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The John W. Hammond Institute for Free Enterprise

The John W. Hammond Institute for Free Enterprise, directed by Dr. Howard J. Wall, was founded in 2013 following a generous gift from long-time Lindenwood Board of Trustees member John W. Hammond.

Hammond, a Chesterfield resident, at that time said, “Lindenwood University’s impact on young people is something I have always admired and been attracted to. This gift is a perfect combination of blending my interests with what Lindenwood does best.

What the Hammond Institute does best is to foster free enterprise and civil and religious liberty through the examination of market-oriented approaches to economic and social issues. Its mission is based on the view that limited government, such as that laid out in the Constitutional foundation of the United States, is a necessary component of a just and prosperous society. In serving that mission, it serves as an umbrella organization for the University’s Center for  Economics and the Environment, its Duree Center for Entrepreneurship, the Liberty and Ethics Center and the Economic Education Center.

Cleopatra Nestor, explaining her winning project at the most recent economics research competition.

Institute programming is open to Lindenwood’s faculty, students and staff as well as invited colleagues in higher education and university friends. The general public also is invited to participate in programming that promotes the ideals of the value of free private enterprise policy around ethics and justice and the value of the U.S. Constitution.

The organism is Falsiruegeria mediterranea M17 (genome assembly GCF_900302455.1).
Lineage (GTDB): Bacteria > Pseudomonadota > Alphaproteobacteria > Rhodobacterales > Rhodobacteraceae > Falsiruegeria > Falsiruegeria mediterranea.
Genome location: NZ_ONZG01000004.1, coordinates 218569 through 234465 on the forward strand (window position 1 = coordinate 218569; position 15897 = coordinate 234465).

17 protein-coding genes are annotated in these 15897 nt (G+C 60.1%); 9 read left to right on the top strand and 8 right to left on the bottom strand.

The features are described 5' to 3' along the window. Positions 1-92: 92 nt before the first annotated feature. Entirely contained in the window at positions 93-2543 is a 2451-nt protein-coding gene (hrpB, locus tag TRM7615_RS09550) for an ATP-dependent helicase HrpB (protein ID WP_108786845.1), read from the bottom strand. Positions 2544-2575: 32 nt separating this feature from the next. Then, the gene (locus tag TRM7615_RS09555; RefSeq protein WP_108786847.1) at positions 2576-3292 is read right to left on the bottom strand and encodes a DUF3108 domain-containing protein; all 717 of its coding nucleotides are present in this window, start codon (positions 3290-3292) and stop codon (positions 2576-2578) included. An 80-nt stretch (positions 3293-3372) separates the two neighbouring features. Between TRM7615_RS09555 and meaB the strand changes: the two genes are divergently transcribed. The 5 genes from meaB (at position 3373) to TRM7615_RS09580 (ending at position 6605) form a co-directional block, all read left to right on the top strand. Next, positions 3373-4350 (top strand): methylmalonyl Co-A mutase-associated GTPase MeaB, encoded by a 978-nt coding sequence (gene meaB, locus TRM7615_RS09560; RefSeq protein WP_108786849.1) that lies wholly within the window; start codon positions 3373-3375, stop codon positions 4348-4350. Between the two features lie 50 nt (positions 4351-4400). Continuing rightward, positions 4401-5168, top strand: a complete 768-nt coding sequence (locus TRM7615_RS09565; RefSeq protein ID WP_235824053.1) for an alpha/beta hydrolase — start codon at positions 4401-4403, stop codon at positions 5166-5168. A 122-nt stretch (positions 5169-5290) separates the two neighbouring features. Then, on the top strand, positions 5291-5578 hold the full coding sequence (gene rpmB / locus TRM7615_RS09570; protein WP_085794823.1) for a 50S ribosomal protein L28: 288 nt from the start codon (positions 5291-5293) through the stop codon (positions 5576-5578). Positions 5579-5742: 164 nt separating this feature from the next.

“Our constitution is the rock of this country, and it is eroding,” Hammond said making his 2013 gift. “I hope the institute can help us all see what the framers of the constitution had in mind when they wrote the document.”

The programs from all of the different centers that are purely educational and available to Lindenwood students and the wider community are brought together under the  Free Enterprise Academy umbrella. Those programs provide resources for teaching economics and personal finance, an economics course for state lawmakers, entrepreneurial mindset courses, entrepreneurship and economics camps for pre-college students, and early access courses for high school students.

Academy programs for Lindenwood students include research competitions and awards for economics students; a new philosophy, politics and economics [PPE] micro-credential; the University’s Collegiate DECA competition team; reading groups; and a new Student Fellows program.

Wall acknowledged that the many different centers can make the work of the Institute seem overly complicated. Overall, he said, the Hammond Institute, through its programs, is involved in economic research for the state of Missouri and providing entrepreneurship training and economic education.

As an example of those efforts, Lindenwood’s Economic Education Center, under the direction of Dr. Tawni Hunt Ferrarini,  provides resources and programs for kindergarten through grade 12 educators, youth organizers and parents in addition to kindergarten through grade 16 students. The Center’s mission is to increase economic awareness and instill appreciation and value for using sound economic reasoning to make choices associated with comfortable and secure living.

Wall notes that Lindenwood’s commitment to free enterprise sets it apart from other universities.

“I think you’d be hard pressed to find programs like this coming from any other university in the region,” Wall said.

To learn more about the Hammond Institute, visit hammondinstitute.org.

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